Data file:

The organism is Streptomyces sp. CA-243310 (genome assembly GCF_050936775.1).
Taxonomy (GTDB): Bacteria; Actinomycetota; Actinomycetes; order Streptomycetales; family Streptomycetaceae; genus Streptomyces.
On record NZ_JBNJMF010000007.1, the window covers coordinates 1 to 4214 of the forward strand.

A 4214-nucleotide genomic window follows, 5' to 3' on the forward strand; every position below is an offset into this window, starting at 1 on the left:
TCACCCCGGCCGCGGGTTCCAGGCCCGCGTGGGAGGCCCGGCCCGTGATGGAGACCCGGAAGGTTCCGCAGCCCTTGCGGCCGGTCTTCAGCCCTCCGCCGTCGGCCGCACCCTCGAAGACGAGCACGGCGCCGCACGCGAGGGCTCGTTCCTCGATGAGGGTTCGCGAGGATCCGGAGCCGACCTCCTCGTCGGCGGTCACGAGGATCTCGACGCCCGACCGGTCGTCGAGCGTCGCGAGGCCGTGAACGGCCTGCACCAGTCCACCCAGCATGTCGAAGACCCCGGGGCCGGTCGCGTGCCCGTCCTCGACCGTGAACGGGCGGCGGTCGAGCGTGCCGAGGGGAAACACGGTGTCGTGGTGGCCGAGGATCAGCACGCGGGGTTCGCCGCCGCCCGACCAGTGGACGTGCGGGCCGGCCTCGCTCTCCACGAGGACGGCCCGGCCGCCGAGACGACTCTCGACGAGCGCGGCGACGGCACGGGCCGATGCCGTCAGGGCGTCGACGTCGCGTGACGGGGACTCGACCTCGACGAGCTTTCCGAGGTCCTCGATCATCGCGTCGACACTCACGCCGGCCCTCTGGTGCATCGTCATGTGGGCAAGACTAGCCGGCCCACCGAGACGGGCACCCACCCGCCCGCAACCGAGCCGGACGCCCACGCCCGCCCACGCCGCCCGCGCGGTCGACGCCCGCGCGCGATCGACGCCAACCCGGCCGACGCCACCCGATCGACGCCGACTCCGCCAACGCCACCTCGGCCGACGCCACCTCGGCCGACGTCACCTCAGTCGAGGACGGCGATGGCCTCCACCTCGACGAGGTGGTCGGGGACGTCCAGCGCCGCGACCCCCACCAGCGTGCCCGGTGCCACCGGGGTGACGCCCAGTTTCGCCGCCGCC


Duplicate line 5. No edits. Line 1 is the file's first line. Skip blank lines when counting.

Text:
TCACCCCGGCCGCGGGTTCCAGGCCCGCGTGGGAGGCCCGGCCCGTGATGGAGACCCGGAAGGTTCCGCAGCCCTTGCGGCCGGTCTTCAGCCCTCCGCCGTCGGCCGCACCCTCGAAGACGAGCACGGCGCCGCACGCGAGGGCTCGTTCCTCGATGAGGGTTCGCGAGGATCCGGAGCCGACCTCCTCGTCGGCGGTCACGAGGATCTCGACGCCCGACCGGTCGTCGAGCGTCGCGAGGCCGTGAACGGCCTGCACCAGTCCACCCAGCATGTCGAAGACCCCGGGGCCGGTCGCGTGCCCGTCCTCGACCGTGAACGGGCGGCGGTCGAGCGTGCCGAGGGGAAACACGGTGTCGTGGTGGCCGAGGATCAGCACGCGGGGTTCGCCGCCGCCCGACCAGTGGACGTGCGGGCCGGCCTCGCTCTCCACGAGGACGGCCCGGCCGCCGAGACGACTCTCGACGAGCGCGGCGACGGCACGGGCCGATGCCGTCAGGGCGTCGACGTCGCGTGACGGGGACTCGACCTCGACGAGCTTTCCGAGGTCCTCGATCATCGCGTCGACACTCACGCCGGCCCTCTGGTGCATCGTCATGTGGGCAAGACTAGCCGGCCCACCGAGACGGGCACCCACCCGCCCGCAACCGAGCCGGACGCCCACGCCCGCCCACGCCGCCCGCGCGGTCGACGCCCGCGCGCGATCGACGCCAACCCGGCCGACGCCACCCGATCGACGCCGACTCCGCCAACGCCACCTCGGCCGACGCCACCTCGGCCGACGTCACCTCAGTCGAGGACGGCGATGGCCTCCACCTCGACGAGGTGGTCGGGGACGTCCAGCGCCGCGACCCCCACCAGCGTGCCCGGTGCCACCGGGGTGACGCCCAGTTTCGCCGCCGCC